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Shrubs are woody plants that should last many years in your garden - here's how to get them off to a good start.
Container-grown shrubs can be planted at any time of the year, but best between autumn and early spring when it’s not too hot. Water well at least twice a week for the first two years.
Give your shrub a good water, so the pot is completely soaked.
Dig a hole a little deeper than pot depth and three times as wide. Hard, compacted soil should be forked to loosen it to help the roots penetrate.
If the soil is very sandy or a heavy clay, mix in organic matter (garden compost or bags of soil conditioner) to help it hold water and drain better.
Tip the plant out of its pot. If the roots are very congested, tease out a few. This will help them explore and grow into the soil more quickly.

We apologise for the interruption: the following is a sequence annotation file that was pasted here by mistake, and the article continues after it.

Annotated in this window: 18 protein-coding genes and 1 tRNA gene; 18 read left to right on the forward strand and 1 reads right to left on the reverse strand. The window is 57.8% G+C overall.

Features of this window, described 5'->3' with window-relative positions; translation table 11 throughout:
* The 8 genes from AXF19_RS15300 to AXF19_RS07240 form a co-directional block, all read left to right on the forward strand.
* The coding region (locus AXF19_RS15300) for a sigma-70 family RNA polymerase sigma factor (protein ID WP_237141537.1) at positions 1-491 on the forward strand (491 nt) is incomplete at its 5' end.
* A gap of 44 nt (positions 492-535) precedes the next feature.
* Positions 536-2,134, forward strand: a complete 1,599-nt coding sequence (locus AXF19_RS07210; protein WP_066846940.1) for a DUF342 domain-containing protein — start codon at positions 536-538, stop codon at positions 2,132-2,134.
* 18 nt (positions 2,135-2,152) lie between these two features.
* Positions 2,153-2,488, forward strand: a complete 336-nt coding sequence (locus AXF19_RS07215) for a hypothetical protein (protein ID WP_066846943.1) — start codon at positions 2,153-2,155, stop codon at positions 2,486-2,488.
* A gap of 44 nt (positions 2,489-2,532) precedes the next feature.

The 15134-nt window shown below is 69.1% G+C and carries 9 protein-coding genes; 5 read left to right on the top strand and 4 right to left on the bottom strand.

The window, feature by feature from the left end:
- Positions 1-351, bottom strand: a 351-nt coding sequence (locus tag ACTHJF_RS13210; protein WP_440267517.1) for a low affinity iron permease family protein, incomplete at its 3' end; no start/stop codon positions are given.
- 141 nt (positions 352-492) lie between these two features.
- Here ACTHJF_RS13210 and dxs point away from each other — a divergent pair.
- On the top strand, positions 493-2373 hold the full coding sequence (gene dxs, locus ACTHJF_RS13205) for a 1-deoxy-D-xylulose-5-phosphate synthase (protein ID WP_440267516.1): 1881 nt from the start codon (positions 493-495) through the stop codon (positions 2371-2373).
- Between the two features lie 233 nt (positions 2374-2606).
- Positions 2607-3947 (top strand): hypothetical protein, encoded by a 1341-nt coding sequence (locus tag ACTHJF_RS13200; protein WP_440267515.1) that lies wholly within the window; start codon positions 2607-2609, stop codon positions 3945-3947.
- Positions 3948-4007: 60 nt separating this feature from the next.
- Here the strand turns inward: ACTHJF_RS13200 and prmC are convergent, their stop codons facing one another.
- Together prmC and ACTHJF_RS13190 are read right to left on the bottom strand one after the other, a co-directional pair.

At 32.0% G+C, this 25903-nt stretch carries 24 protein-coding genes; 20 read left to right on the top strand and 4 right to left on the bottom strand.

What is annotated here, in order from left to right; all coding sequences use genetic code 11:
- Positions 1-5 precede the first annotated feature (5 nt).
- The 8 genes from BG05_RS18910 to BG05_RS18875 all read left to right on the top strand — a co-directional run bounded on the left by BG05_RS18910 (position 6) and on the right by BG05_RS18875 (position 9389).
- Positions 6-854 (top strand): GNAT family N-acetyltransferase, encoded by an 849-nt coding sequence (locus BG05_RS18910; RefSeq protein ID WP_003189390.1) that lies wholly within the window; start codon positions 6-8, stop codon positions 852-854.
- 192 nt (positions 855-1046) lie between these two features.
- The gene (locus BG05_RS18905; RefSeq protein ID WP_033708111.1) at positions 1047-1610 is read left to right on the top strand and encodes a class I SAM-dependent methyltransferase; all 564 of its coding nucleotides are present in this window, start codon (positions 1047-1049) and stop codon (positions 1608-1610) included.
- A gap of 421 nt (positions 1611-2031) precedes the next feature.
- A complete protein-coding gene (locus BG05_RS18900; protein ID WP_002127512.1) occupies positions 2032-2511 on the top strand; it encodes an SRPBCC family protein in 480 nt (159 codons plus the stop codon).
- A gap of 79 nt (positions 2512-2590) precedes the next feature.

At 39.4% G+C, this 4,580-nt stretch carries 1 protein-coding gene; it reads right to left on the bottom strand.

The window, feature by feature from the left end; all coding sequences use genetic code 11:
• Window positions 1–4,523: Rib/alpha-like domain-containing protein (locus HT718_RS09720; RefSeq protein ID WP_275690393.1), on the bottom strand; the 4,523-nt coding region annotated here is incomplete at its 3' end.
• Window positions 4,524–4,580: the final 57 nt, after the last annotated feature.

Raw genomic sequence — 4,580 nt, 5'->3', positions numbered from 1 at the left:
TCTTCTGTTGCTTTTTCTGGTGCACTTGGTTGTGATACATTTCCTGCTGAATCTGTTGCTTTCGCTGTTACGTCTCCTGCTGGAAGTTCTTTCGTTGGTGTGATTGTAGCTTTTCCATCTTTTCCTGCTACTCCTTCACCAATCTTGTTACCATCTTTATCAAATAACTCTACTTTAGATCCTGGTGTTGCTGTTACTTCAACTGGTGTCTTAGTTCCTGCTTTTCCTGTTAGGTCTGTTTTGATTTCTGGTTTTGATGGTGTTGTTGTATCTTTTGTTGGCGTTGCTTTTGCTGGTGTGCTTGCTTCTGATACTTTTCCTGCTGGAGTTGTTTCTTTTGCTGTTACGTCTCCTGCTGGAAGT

Place your shrub at the same level it was in its pot. Don’t bury the stems. To check this, place a cane or flat object across the hole to see where the soil level is.
Refill the hole by slicing in the soil around the soil’s edge and back fill with your dug out soil.
Use your heel to firm the soil around the shrub, but don’t press on the root ball itself. Then water well, creating a puddle before it drains away.
Add a 5-8cm (2-3in) layer of mulch, but leave a 10cm (4in) mulch-free collar around base of stems.
The Royal Horticultural Society is the UK’s leading gardening charity. We aim to enrich everyone’s life through plants, and make the UK a greener and more beautiful place.